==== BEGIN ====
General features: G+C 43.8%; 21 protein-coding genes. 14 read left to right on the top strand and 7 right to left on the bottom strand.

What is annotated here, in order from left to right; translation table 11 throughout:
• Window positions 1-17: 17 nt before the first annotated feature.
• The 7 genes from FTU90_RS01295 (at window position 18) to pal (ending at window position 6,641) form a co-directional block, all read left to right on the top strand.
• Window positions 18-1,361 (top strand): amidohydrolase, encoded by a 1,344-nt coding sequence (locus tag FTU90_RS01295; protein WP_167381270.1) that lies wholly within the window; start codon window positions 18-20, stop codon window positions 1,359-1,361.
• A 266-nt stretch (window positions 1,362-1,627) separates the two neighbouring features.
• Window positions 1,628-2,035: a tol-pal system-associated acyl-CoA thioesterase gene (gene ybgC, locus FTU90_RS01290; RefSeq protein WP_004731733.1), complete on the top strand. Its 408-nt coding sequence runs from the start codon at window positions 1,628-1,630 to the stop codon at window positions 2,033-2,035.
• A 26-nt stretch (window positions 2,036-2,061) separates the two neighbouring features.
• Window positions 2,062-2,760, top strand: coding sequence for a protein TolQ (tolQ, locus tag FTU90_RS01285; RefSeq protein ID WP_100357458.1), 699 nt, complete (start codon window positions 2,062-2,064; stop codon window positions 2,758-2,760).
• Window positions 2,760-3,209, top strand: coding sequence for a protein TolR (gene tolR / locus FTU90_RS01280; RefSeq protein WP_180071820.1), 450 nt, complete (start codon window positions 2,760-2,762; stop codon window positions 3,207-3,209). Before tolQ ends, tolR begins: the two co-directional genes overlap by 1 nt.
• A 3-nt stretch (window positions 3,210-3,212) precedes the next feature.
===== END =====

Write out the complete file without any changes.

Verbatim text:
General features: G+C 43.8%; 21 protein-coding genes. 14 read left to right on the top strand and 7 right to left on the bottom strand.

What is annotated here, in order from left to right; translation table 11 throughout:
• Window positions 1-17: 17 nt before the first annotated feature.
• The 7 genes from FTU90_RS01295 (at window position 18) to pal (ending at window position 6,641) form a co-directional block, all read left to right on the top strand.
• Window positions 18-1,361 (top strand): amidohydrolase, encoded by a 1,344-nt coding sequence (locus tag FTU90_RS01295; protein WP_167381270.1) that lies wholly within the window; start codon window positions 18-20, stop codon window positions 1,359-1,361.
• A 266-nt stretch (window positions 1,362-1,627) separates the two neighbouring features.
• Window positions 1,628-2,035: a tol-pal system-associated acyl-CoA thioesterase gene (gene ybgC, locus FTU90_RS01290; RefSeq protein WP_004731733.1), complete on the top strand. Its 408-nt coding sequence runs from the start codon at window positions 1,628-1,630 to the stop codon at window positions 2,033-2,035.
• A 26-nt stretch (window positions 2,036-2,061) separates the two neighbouring features.
• Window positions 2,062-2,760, top strand: coding sequence for a protein TolQ (tolQ, locus tag FTU90_RS01285; RefSeq protein ID WP_100357458.1), 699 nt, complete (start codon window positions 2,062-2,064; stop codon window positions 2,758-2,760).
• Window positions 2,760-3,209, top strand: coding sequence for a protein TolR (gene tolR / locus FTU90_RS01280; RefSeq protein WP_180071820.1), 450 nt, complete (start codon window positions 2,760-2,762; stop codon window positions 3,207-3,209). Before tolQ ends, tolR begins: the two co-directional genes overlap by 1 nt.
• A 3-nt stretch (window positions 3,210-3,212) precedes the next feature.